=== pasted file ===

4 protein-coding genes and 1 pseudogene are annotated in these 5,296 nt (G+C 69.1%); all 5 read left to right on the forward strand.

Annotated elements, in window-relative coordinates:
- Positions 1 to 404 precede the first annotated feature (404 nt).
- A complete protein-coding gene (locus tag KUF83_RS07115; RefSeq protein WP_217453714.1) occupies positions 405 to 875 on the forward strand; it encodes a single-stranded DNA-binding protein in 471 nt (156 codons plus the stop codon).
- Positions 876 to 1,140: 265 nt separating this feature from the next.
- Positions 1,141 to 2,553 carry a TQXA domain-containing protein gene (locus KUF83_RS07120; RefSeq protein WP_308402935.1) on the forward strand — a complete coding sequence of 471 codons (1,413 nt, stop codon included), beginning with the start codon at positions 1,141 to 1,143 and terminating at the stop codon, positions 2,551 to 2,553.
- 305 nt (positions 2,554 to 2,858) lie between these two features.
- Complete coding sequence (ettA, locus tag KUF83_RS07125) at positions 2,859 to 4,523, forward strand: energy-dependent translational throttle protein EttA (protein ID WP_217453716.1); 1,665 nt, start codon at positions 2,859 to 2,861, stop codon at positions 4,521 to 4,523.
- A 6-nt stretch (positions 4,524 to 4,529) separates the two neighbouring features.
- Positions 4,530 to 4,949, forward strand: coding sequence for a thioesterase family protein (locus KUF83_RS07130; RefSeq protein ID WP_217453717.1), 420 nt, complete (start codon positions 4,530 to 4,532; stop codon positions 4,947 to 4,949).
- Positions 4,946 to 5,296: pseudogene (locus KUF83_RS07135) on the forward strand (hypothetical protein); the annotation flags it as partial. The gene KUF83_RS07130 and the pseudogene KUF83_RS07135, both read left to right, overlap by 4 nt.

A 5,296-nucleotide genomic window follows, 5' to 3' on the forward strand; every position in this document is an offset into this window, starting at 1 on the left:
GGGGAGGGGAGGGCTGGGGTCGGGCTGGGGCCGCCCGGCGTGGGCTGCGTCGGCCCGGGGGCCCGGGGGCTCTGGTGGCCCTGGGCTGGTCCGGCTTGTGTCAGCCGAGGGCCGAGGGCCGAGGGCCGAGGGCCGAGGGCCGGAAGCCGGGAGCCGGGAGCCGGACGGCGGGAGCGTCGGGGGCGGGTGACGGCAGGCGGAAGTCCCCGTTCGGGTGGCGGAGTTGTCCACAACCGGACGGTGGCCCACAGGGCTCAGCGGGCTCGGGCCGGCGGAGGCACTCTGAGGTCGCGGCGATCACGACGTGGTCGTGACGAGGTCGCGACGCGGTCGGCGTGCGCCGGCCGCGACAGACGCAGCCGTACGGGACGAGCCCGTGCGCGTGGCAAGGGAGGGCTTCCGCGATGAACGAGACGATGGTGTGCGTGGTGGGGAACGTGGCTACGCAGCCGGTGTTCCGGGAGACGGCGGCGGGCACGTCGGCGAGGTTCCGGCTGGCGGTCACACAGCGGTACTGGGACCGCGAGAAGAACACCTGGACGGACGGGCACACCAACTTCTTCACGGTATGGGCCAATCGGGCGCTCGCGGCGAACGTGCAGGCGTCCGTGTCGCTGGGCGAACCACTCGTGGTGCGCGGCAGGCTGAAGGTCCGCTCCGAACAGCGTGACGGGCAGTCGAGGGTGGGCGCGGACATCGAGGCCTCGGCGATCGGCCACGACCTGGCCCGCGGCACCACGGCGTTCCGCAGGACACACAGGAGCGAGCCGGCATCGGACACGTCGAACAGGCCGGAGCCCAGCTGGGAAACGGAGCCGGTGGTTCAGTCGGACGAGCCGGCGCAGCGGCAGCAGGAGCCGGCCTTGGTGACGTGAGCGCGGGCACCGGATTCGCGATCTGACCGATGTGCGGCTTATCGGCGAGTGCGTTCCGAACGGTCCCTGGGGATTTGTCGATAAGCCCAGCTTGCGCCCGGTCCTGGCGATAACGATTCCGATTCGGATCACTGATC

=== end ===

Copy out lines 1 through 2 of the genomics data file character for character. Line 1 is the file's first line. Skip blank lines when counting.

4 protein-coding genes and 1 pseudogene are annotated in these 5,296 nt (G+C 69.1%); all 5 read left to right on the forward strand.

Annotated elements, in window-relative coordinates: